“You are a failure.”
“You look ugly today.”
“Everyone’s life is better than yours.”
Have you ever said these things to a close friend? How about a family member? I’m guessing the answer is no.
Then why do you say these things to yourself?
We are often harder on—and crueler to—ourselves than we are with other people. We hold ourselves to higher standards and berate ourselves more. What’s the effect? Depression, low self-worth, and deep feelings of shame.
Here are four antidotes:
1. Talk to yourself like you talk to your friends.
If you wouldn’t say it to your best friend, don’t say it to yourself.
Next time you find yourself engaging in negative self-talk, try this quick exercise. First, get a piece of paper and a pen or pencil and draw a box with two rows and five columns. Label the columns Thought, Emotion, Evidence, New Thought, and New Emotion.
If you’re beating yourself up about your career, under Thought you could write, “I’ll never have a successful career.” After you’ve written it down, sit with the thought for a few minutes and focus on the emotions that bubble up. Do you feel anger? Shame? Sadness? In the box under Emotion, write down all the feelings the thought triggers.
Under Evidence, write anything that challenges the negative thought. For example, “I went to a good college” or “I’m a hard worker.” Under New Thought, write a replacement for the original thought that takes into account the evidence. For example, “I haven’t found the right career yet, but I believe I will soon.”
Finally, under New Emotion, write down how this new thought makes you feel. Optimistic? Energized? Repeat this exercise daily until thought-stopping and replacement happens naturally.
2. Practice mindfulness to eliminate self-judgment.
You need to consider your thoughts and feelings without ruling on whether they’re “good” or “bad.” Observe them with mindful awareness. Recognize the thought or emotion without judging it. Don’t try to push it away, but don’t ruminate on it either.
Remember, thoughts come and go, and feelings change. Don’t over-identify with any one. You are not this one thought or one feeling. This too shall pass.
3. Forgive yourself.
Self-forgiveness doesn’t mean excusing yourself or pretending what you did wasn’t wrong; it means showing compassion for yourself and recognizing your humanity.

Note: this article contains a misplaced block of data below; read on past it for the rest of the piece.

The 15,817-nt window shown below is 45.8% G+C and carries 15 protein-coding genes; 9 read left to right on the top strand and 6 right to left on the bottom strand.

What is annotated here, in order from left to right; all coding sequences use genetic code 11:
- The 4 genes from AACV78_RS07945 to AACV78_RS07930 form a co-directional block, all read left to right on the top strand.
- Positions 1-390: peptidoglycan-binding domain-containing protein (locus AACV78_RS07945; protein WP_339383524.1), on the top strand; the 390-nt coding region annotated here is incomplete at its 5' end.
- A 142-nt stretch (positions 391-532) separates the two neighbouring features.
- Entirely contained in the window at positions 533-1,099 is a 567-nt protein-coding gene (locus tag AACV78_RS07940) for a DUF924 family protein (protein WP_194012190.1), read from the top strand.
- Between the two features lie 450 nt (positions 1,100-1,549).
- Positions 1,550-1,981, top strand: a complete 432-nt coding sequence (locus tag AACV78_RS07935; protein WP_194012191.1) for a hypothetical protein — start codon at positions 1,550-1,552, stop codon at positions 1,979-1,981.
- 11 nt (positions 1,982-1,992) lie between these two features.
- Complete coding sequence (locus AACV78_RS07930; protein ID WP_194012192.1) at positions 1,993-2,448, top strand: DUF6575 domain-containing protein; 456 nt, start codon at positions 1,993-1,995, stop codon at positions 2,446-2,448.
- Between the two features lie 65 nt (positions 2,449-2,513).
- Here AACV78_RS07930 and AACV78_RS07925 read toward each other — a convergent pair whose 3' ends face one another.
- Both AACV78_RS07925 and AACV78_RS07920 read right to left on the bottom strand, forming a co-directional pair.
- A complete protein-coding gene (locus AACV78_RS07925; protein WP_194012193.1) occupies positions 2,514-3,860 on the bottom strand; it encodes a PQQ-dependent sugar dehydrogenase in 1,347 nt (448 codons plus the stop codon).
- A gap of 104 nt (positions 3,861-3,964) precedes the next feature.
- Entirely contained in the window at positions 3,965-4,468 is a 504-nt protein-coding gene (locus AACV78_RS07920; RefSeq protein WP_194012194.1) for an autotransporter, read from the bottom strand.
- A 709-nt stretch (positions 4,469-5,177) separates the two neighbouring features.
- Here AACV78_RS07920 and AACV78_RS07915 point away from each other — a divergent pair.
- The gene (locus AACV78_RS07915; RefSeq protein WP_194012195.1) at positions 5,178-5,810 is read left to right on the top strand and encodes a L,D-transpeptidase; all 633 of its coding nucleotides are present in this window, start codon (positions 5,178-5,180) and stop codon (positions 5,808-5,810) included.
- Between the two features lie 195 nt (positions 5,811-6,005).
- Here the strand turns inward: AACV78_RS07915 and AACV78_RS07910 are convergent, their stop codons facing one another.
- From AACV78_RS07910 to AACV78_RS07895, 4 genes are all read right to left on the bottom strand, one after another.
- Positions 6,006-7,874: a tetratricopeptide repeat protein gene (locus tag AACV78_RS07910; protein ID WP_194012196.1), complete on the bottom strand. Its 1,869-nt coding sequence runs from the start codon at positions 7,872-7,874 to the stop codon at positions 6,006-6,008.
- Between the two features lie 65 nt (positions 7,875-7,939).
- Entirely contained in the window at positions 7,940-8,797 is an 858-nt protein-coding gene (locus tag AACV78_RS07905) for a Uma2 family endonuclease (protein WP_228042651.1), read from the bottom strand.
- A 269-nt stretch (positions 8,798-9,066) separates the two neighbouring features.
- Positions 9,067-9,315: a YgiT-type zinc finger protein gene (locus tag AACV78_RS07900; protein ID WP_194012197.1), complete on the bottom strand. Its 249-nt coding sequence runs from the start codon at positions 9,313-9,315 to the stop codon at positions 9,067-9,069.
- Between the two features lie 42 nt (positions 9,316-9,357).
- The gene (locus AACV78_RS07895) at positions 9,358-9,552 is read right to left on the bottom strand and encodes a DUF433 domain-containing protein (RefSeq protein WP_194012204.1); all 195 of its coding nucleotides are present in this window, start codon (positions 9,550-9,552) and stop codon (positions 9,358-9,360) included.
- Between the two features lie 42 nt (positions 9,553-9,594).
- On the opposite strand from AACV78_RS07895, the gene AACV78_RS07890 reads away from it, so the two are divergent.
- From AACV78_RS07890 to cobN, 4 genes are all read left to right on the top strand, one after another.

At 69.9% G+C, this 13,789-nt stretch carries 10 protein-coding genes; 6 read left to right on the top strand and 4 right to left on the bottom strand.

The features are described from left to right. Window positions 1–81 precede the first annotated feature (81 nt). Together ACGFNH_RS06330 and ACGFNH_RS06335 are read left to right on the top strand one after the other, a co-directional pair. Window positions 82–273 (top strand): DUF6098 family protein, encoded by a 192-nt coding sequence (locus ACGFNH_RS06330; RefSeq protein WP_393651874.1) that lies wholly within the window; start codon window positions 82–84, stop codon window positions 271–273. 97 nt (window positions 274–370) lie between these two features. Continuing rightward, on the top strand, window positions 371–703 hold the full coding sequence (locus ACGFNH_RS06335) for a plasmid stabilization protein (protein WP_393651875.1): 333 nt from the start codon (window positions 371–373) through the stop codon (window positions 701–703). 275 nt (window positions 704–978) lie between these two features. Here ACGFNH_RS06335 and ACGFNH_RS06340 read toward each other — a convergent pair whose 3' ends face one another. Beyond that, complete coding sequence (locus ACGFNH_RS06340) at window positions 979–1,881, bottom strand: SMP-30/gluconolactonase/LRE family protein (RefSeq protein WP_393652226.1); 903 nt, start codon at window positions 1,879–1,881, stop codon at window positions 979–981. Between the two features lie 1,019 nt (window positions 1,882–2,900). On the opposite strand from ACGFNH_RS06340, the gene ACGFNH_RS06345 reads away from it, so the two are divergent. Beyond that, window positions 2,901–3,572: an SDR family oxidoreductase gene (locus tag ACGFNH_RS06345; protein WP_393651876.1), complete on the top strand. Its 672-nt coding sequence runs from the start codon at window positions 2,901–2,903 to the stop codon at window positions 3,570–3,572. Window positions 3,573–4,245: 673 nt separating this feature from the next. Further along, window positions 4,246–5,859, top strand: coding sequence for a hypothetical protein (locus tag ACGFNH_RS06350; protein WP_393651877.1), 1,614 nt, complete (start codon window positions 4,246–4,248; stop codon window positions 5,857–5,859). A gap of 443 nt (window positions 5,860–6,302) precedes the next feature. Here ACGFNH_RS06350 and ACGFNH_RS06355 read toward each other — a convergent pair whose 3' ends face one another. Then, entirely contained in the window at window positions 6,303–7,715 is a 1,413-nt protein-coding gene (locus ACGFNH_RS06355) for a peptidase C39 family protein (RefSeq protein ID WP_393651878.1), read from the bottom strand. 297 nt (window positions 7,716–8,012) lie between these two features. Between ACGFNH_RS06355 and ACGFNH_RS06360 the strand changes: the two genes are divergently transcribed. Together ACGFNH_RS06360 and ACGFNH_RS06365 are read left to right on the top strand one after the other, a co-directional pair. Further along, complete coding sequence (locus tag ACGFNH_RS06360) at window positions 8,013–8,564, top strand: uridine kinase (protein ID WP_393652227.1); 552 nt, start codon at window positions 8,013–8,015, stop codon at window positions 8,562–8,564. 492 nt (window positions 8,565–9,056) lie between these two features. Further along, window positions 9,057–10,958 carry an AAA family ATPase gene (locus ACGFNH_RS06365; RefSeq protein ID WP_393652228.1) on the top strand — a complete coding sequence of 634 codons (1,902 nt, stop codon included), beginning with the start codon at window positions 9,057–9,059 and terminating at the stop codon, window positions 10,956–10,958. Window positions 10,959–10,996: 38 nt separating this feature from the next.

Throughout your life, you did the best you could with the tools you had. The lessons you took from your caregivers, your experiences, your environment, and your physical and mental health all affect the way you treat others and yourself. If your parents didn’t model healthy anger, it’s likely you don’t express it healthily either. If you work in a highly competitive and cutthroat workplace, it’s likely you’ve cut a few metaphorical throats yourself.
Self-forgiveness doesn’t mean excusing yourself or pretending what you did wasn’t wrong; it means showing compassion for yourself and recognizing your humanity. People make mistakes, sometimes huge ones. What’s important is making amends, if you can, and learning new tools so you don’t make the same mistakes.
4. Don’t compare yourself to others.
No matter how much you think you know someone, you can’t know the whole story. If you’re single and desperate to start a family, looking at Facebook photos of an old classmate’s wedding or pictures on Instagram of a coworker’s new baby is a quick way to feel terrible about yourself.
People often use social media to show an idealized version of their life. Your old classmate doesn’t post about the fights she has with her husband. Your coworker doesn’t share photos of the baby wailing through the night. Try to resist the urge to go down the social media rabbit hole, and if you can’t resist, remind yourself that you see only one side of the story.
Consider unfollowing people whose lives trigger the strongest emotions. Check the site or app settings; most let you stay friends with someone without seeing their updates.
Kristin Neff, psychologist and self-compassion researcher, writes about showing kindness to oneself in her book Self-Compassion: “Rather than harshly judging oneself for personal shortcomings, the self is offered warmth and unconditional acceptance” (2015). Your value isn’t based on how much money you make, how subjectively attractive you are, or how useful you are to others. You don’t lose worth when you make mistakes or come up short of your own or others’ expectations. The foundation of self-empathy and self-compassion is the understanding that you possess unconditional worth.
If you struggle to feel compassion and kindness for yourself, consider working with a therapist.
Neff, K. (2015). Self-compassion: The proven power of being kind to yourself. New York, NY: William Morrow.
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